Let the Games commence

After years of waiting (and campaigning) it all kicks off in China in a couple of hours. If you watch or listen to the BBC, you’d think that nothing else was happening in the world but the Beijing Olympics  – I think BBC journalists who haven’t been posted to Beijing must really feel they have done something wrong.

Overall I’m pleased that human rights is right at the centre of the media agenda. The Guardian’s leader today describes this as “the human rights Olympics” and even Olympics minister Tessa Jowell has had a comment on human rights dragged out of her. It’s a truly disappointing comment, typifying the UK government’s stance on the issue – a failure to criticise publicly human rights failings but an insistence that there have been steps forward; and a reference to the need for continued engagement to ensure progress. Hardly robust criticism of a government that has locked up its critics ahead of the Olympics. And there’s even something faintly sinister about Ms Jowell’s reference to getting “things get smartened up and more acceptable for the Olympics” – some of that 'smartening up' has involved throwing undesirables into ‘re-education through labour’ camps without trial.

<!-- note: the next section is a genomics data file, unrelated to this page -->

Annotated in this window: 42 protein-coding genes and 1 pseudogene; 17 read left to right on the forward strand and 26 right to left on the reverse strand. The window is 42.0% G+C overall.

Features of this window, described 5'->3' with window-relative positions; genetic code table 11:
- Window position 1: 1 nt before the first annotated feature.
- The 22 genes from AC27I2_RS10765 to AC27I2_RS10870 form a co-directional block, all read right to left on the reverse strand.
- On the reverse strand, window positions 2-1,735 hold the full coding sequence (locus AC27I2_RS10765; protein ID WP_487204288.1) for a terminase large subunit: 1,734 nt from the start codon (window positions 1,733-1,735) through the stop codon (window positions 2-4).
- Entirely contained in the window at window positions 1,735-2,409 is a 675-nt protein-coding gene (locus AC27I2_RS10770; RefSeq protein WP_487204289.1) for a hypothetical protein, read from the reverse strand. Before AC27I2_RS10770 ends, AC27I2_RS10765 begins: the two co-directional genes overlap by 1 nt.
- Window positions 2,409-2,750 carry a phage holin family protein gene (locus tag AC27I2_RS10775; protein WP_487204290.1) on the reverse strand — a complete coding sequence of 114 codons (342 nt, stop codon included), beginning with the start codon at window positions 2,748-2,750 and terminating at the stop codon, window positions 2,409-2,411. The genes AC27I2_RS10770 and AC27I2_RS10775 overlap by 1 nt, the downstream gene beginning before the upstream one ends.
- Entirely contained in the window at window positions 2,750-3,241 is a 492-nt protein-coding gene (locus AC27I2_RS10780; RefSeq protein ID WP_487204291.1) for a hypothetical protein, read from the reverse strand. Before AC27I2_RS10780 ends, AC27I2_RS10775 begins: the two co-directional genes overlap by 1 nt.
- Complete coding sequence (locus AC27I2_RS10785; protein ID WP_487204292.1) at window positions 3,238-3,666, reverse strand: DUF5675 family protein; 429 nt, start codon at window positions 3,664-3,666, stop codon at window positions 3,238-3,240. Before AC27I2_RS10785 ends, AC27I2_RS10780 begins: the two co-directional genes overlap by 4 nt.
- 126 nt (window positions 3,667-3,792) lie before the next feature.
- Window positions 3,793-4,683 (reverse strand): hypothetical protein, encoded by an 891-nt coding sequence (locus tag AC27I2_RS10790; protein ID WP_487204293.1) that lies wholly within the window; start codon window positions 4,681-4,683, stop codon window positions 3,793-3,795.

In contrast, it’s nice to be able to say something positive about George W Bush for a change – at least his condemnation of the Chinese authorities’ crackdown on freedom of expression was strong and public. As for the stock response from the Chinese authorities – ‘don’t meddle in the internal affairs of another nation’ – they perhaps need reminding that when you promise the world to improve human rights, you can’t expect them to stay quiet when you don’t keep your word.

Needless to say, there have been scores of protests around the world. There’s one (not Amnesty’s) outside the London embassy at 1.30 today; police in Nepal and India have arrested lots of people (and been a bit heavy-handed) during pro-Tibet protests; and RSF have done pirate radio broadcasts from within China – which I have to say I thought was quite a cool idea.

The big questions, of course, are whether there will be any significant protests within China and what the Chinese authorities will do about them. Chinese activist (and survivor of the 1989 Tiananmen Square crackdown and all-round good guy) Shao Jiang is discussing this on the Telegraph site today.

All in all, I’m glad the waiting’s over. Now let’s see what happens next.

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Our blogs are written by Amnesty International staff, volunteers and other interested individuals, to encourage debate around human rights issues. They do not necessarily represent the views of Amnesty International.
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